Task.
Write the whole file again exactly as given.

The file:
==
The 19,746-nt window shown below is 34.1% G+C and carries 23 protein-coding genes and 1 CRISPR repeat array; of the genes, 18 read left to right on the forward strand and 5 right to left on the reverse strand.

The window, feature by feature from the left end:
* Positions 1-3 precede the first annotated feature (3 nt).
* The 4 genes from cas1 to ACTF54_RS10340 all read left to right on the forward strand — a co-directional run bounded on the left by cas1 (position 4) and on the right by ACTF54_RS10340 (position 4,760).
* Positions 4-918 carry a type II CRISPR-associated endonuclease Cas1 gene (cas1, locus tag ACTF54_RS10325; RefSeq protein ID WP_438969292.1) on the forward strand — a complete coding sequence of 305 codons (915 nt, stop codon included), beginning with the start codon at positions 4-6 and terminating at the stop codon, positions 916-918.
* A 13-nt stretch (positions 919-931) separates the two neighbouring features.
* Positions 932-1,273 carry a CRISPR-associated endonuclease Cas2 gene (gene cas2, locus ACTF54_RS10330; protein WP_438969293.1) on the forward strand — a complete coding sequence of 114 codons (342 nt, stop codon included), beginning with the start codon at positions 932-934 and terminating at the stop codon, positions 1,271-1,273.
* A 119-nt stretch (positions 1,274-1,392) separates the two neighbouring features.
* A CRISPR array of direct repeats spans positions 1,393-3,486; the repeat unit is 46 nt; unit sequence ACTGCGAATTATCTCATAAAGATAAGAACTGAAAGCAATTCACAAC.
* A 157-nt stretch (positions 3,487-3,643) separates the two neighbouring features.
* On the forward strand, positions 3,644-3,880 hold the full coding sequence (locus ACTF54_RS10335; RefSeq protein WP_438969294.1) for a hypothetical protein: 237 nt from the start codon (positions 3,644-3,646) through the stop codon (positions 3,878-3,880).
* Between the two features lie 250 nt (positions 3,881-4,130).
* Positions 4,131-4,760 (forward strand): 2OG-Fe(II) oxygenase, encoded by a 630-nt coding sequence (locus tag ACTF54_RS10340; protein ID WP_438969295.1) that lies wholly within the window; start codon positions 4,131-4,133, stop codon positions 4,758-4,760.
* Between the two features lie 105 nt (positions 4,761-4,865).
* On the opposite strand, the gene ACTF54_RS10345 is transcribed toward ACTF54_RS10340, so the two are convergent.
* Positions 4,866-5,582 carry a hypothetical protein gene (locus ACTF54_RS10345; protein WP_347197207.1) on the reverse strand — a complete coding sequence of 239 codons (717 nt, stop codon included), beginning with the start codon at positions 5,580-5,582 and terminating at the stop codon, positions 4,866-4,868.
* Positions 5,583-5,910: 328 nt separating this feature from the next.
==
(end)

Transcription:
The 19,746-nt window shown below is 34.1% G+C and carries 23 protein-coding genes and 1 CRISPR repeat array; of the genes, 18 read left to right on the forward strand and 5 right to left on the reverse strand.

The window, feature by feature from the left end:
* Positions 1-3 precede the first annotated feature (3 nt).
* The 4 genes from cas1 to ACTF54_RS10340 all read left to right on the forward strand — a co-directional run bounded on the left by cas1 (position 4) and on the right by ACTF54_RS10340 (position 4,760).
* Positions 4-918 carry a type II CRISPR-associated endonuclease Cas1 gene (cas1, locus tag ACTF54_RS10325; RefSeq protein ID WP_438969292.1) on the forward strand — a complete coding sequence of 305 codons (915 nt, stop codon included), beginning with the start codon at positions 4-6 and terminating at the stop codon, positions 916-918.
* A 13-nt stretch (positions 919-931) separates the two neighbouring features.
* Positions 932-1,273 carry a CRISPR-associated endonuclease Cas2 gene (gene cas2, locus ACTF54_RS10330; protein WP_438969293.1) on the forward strand — a complete coding sequence of 114 codons (342 nt, stop codon included), beginning with the start codon at positions 932-934 and terminating at the stop codon, positions 1,271-1,273.
* A 119-nt stretch (positions 1,274-1,392) separates the two neighbouring features.
* A CRISPR array of direct repeats spans positions 1,393-3,486; the repeat unit is 46 nt; unit sequence ACTGCGAATTATCTCATAAAGATAAGAACTGAAAGCAATTCACAAC.
* A 157-nt stretch (positions 3,487-3,643) separates the two neighbouring features.
* On the forward strand, positions 3,644-3,880 hold the full coding sequence (locus ACTF54_RS10335; RefSeq protein WP_438969294.1) for a hypothetical protein: 237 nt from the start codon (positions 3,644-3,646) through the stop codon (positions 3,878-3,880).
* Between the two features lie 250 nt (positions 3,881-4,130).
* Positions 4,131-4,760 (forward strand): 2OG-Fe(II) oxygenase, encoded by a 630-nt coding sequence (locus tag ACTF54_RS10340; protein ID WP_438969295.1) that lies wholly within the window; start codon positions 4,131-4,133, stop codon positions 4,758-4,760.
* Between the two features lie 105 nt (positions 4,761-4,865).
* On the opposite strand, the gene ACTF54_RS10345 is transcribed toward ACTF54_RS10340, so the two are convergent.
* Positions 4,866-5,582 carry a hypothetical protein gene (locus ACTF54_RS10345; protein WP_347197207.1) on the reverse strand — a complete coding sequence of 239 codons (717 nt, stop codon included), beginning with the start codon at positions 5,580-5,582 and terminating at the stop codon, positions 4,866-4,868.
* Positions 5,583-5,910: 328 nt separating this feature from the next.